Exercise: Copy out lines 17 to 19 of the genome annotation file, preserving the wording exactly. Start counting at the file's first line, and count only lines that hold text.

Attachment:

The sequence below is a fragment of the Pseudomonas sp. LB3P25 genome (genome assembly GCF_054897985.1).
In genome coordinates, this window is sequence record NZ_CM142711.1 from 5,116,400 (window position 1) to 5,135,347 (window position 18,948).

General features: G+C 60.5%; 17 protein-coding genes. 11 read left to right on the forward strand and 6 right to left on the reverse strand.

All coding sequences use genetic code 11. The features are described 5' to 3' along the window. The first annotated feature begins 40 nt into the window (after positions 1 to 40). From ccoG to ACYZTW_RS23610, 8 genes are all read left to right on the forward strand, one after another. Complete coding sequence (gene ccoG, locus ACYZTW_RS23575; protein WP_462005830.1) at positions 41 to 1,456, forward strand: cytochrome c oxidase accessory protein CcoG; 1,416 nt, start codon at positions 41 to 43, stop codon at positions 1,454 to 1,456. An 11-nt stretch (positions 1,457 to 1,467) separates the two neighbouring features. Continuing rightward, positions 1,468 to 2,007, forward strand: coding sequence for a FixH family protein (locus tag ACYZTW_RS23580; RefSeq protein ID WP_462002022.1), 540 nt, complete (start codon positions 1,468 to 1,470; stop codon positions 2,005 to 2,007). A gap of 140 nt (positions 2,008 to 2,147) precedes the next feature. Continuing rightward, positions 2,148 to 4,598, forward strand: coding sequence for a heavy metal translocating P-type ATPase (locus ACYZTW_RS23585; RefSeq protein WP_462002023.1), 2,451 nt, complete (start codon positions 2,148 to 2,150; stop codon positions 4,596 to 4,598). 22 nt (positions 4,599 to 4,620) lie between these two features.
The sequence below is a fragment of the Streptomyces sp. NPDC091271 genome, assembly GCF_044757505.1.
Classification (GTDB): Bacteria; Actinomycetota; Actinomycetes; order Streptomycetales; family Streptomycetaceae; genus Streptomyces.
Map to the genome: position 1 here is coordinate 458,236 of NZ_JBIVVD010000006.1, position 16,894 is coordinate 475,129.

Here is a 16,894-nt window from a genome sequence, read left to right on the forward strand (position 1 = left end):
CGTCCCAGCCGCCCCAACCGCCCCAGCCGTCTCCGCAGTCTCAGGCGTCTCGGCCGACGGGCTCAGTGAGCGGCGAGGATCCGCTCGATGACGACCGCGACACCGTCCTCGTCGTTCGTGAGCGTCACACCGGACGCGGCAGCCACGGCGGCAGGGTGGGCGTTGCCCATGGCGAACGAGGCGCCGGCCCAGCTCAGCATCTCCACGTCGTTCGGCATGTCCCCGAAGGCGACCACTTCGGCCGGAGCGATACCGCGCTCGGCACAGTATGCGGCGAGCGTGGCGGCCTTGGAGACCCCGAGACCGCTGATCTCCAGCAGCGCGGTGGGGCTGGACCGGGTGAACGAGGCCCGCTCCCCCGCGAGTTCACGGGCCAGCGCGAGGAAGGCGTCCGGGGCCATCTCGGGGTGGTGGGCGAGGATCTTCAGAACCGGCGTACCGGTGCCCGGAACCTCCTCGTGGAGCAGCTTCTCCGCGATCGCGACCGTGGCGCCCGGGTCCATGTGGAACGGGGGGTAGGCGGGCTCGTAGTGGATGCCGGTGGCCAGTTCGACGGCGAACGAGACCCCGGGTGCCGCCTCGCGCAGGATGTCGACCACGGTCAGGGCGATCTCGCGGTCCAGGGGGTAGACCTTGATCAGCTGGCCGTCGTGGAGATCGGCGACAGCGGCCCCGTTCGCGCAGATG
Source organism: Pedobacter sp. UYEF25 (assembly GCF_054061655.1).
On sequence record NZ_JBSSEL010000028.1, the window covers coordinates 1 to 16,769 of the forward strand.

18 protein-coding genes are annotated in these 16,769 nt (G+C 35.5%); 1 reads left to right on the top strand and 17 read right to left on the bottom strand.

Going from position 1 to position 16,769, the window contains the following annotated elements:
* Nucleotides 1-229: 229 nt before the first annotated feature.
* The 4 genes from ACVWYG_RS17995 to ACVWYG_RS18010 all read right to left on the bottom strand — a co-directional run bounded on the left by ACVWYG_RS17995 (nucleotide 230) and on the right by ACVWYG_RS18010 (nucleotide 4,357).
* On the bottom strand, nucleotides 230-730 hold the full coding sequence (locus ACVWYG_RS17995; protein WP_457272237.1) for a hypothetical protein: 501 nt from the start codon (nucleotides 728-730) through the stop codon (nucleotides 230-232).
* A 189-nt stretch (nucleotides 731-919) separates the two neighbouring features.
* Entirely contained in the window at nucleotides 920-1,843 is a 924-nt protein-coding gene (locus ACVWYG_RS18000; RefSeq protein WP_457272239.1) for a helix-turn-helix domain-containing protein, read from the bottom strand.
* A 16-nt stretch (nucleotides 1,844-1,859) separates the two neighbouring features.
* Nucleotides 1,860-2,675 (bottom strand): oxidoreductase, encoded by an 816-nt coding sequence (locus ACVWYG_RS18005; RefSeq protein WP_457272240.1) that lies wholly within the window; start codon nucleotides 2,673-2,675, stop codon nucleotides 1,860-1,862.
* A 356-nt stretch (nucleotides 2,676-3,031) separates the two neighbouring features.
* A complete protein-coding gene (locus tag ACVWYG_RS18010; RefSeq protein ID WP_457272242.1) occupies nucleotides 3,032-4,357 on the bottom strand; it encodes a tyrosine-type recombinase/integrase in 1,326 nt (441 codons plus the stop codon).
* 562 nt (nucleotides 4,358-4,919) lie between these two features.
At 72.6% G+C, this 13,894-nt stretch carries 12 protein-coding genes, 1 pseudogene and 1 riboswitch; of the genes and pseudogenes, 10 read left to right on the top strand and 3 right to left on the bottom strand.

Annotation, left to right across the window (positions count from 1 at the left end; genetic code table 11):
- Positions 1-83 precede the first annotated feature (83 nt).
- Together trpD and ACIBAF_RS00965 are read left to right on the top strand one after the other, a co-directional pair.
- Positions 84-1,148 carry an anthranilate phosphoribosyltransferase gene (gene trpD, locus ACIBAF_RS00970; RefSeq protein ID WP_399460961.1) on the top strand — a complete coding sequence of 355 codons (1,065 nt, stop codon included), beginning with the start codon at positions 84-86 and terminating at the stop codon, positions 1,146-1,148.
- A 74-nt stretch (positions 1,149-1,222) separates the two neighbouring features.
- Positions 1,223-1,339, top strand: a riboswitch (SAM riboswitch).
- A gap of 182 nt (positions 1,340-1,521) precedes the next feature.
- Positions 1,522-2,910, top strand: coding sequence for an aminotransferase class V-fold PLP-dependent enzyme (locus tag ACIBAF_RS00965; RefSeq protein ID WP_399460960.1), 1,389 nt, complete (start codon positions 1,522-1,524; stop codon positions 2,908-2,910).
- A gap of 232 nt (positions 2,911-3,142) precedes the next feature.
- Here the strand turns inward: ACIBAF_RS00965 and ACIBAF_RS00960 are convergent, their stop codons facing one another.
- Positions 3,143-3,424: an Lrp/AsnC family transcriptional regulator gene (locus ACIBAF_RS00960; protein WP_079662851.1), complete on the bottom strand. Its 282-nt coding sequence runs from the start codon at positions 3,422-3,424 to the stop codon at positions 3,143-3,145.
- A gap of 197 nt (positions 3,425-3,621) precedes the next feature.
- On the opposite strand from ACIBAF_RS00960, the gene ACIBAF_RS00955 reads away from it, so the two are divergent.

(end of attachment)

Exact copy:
* A 189-nt stretch (nucleotides 731-919) separates the two neighbouring features.
* Entirely contained in the window at nucleotides 920-1,843 is a 924-nt protein-coding gene (locus ACVWYG_RS18000; RefSeq protein WP_457272239.1) for a helix-turn-helix domain-containing protein, read from the bottom strand.
* A 16-nt stretch (nucleotides 1,844-1,859) separates the two neighbouring features.